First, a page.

Syrian refugees face resentment in Lebanon

27.07.2013 03:26

-- He escaped
the war, but life's no happier now for Omar.
The 8-year-old Syrian refugee longs for
friends back in Qusayr, hard hit by a civil war
that grinds on. He also misses days in school
-- when the most he had to worry about was
finishing his homework.
"I work so I can bring money for my family,"
says Omar. His mother, like other refugees,
asked that their last names not be used as
they are worried for their safety.
Eddie Izzard: In Syrian refugee camps,
another day of childhood is lost
I met Omar on a hot, dusty day in Lebanon's
wind-swept Bekaa Valley. We were
interviewing his mother when Omar and his
14-year-old brother came zooming by on a
motorbike. They had just finished gathering
eggs at a nearby farm -- what little money
the kids make is the only way their family is
able to survive.
The job is hard, but Omar went through an
even more difficult experience recently.
"They hit us," he says timidly,
describing how Lebanese boys
his age beat him up.
"They said to me," he adds,
embarrassed and close to
tears, " 'Damn every Syrian.' "
Omar now faces a different
kind of brutality -- a harsh
reality reflected in the weary
faces of kids all around. Their
eyes make them seem far
older. There's no childhood
spark, with smiles few and far
I ask a 15-year-old girl what
life's been like for her here.
"Life?" She asks unbelievingly
-- as if the question were a
"We manage to live, but it's
nothing like before."
She's forced to share a small
tent with nine others. She says
her circumstances are difficult, but at the
same time, she feels blessed with what her
family even has.
In makeshift refugee camps such as this one,
the overwhelming feeling is sadness. The
Syrians interviewed say they can't believe
their lives have come to this -- adding how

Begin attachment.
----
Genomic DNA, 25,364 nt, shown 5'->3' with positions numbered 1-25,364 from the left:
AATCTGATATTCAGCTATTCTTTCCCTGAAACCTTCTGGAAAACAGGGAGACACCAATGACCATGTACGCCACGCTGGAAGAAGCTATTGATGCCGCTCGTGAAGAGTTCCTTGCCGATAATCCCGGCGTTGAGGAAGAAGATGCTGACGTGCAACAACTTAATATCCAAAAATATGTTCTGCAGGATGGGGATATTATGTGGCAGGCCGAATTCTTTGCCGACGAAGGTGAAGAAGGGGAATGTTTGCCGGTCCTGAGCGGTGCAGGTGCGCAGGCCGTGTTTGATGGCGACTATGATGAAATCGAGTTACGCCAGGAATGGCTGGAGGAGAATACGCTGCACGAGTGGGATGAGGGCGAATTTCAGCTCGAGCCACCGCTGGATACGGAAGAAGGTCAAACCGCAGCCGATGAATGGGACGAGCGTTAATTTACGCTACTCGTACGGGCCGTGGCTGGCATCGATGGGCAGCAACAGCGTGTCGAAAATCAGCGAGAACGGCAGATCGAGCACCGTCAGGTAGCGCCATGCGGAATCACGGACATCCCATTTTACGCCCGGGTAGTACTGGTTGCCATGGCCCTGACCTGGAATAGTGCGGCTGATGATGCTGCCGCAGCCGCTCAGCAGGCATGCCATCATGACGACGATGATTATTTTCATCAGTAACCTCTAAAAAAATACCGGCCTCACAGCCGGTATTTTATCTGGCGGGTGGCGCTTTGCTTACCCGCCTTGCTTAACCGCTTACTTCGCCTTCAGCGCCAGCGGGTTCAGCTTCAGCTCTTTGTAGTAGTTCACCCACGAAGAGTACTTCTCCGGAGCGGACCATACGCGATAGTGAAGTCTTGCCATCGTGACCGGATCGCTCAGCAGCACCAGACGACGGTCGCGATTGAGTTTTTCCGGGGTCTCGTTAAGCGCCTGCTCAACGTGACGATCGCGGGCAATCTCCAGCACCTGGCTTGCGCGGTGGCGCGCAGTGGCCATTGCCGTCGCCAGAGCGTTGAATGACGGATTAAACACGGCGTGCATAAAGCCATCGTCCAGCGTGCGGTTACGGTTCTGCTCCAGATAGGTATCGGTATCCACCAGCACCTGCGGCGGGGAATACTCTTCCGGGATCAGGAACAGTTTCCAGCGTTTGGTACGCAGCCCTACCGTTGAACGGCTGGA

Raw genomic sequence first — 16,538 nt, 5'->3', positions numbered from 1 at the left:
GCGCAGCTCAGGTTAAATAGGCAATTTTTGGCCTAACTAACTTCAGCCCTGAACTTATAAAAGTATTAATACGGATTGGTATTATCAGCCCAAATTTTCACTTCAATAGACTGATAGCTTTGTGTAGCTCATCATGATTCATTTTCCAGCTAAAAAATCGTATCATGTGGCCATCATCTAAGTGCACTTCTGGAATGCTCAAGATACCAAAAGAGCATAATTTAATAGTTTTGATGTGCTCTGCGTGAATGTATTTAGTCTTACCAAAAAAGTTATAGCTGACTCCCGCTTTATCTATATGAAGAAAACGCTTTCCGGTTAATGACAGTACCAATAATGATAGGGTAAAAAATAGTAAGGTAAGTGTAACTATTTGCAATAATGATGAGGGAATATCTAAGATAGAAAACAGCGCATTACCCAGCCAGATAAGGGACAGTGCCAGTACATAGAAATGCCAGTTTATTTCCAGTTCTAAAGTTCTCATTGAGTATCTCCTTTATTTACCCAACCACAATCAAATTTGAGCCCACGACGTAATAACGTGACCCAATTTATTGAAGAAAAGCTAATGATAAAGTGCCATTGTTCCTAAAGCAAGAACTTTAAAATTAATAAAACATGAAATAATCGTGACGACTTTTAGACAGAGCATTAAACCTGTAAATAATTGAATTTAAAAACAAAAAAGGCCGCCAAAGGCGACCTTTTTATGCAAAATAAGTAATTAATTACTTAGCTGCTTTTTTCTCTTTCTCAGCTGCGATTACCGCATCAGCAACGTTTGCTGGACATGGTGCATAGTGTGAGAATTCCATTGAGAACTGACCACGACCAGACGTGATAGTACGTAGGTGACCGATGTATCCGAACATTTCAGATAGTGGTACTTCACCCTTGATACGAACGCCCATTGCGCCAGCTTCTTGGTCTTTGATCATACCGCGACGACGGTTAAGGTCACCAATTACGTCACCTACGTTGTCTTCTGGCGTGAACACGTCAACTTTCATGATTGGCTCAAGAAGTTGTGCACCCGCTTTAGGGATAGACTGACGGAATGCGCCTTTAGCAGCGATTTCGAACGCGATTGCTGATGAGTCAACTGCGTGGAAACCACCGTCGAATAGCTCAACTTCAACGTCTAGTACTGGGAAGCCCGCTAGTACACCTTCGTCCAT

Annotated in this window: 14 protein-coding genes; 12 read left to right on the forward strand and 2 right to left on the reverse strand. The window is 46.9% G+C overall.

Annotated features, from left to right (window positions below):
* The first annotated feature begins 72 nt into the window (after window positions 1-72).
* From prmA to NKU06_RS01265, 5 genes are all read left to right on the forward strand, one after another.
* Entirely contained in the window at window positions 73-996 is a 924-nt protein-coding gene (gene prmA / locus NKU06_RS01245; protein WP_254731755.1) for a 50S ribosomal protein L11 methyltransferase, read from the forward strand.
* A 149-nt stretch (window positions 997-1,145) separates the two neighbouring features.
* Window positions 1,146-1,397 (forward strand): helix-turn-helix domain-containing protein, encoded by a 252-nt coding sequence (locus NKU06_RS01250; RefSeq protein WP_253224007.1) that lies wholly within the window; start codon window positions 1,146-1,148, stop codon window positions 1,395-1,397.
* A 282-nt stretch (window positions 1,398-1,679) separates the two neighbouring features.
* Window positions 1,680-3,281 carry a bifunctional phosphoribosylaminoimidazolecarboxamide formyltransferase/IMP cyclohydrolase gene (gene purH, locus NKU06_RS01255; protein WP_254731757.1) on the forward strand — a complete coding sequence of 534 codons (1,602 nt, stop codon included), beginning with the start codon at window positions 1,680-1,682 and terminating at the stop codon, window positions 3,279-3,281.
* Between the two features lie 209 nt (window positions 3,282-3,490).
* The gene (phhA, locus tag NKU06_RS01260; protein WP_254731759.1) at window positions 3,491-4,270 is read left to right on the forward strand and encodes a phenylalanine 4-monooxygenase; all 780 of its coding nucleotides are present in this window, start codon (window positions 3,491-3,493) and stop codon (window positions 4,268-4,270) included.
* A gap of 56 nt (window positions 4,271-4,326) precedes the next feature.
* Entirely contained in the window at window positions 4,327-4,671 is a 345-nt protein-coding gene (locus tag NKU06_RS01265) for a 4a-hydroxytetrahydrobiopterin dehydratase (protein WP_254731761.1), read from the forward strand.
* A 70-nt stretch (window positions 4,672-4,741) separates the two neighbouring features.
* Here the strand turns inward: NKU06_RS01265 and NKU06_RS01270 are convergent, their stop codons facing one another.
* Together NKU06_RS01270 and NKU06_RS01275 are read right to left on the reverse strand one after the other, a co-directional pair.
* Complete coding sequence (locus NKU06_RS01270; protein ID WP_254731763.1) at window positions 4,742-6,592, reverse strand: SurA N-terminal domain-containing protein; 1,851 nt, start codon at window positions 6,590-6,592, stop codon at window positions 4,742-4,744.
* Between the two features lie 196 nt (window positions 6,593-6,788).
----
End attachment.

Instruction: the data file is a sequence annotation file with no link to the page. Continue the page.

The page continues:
they're not just destitute, but they're also
facing discrimination.
Bushra, a Syrian woman in her 40s, says
she's still shocked at the kinds of hateful
words she's heard since arriving.
"Some people say to me, 'God bless Bashar
al-Assad's hands,' " she says, " 'the hands
that slaughtered you all -- you deserve
worse.' "
Bushra says it's told as a joke, but she and
her family aren't laughing.
The United Nations says more than 600,000
Syrians have fled to neighboring Lebanon, a
tiny country of about 4 million people. Aid
workers warn resentment toward Syrian
refugees is on the rise here.
"The crisis entered its third year now," says
Patricia Mouammar with World Vision, a
humanitarian aid and development
organization. "And the Lebanese community
-- even though very generous at the
beginning of this crisis, now they cannot take
the burden."
Mouammar says there are many reasons for
increasing tensions.
"Rent -- the prices of the rent have gone up,
up to 400% in some areas," she says.
"Salary wages plummeted, and Syrian
refugees are working for less, and they're
sharing homes with multiple families. And
everyone is feeling that -- everyone is feeling
the burden on the Lebanese hosting
Mouammar says her organization is "calling
for the humanitarian aid to direct more
assistance toward both communities -- the
Syrian refugees and the Lebanese
It's gotten so bad that some Lebanese
families have even been displaced.
Taha, a Lebanese father, says his family's
former landlord kicked them out when a
recently arrived Syrian family was willing to
pay double the rent.
His younger son's anger is clear as day.
"The Syrians took our world away from us,"
says 9-year-old Iyad. "There's nothing left
for us."
His father's outrage, however, is reserved for
"We're not against Syrians -- we have to help
the refugees," Taha says. "But our
government has to take care of us, too."
Pointing to his oldest, he says, "My son here,
now he has to work too -- it's awful."
There's no indication the teenager has heard
us. He sits and stares -- his hopelessness
and exhaustion apparent. He isn't just
drained. Like so many Syrian children, he's
also desperate.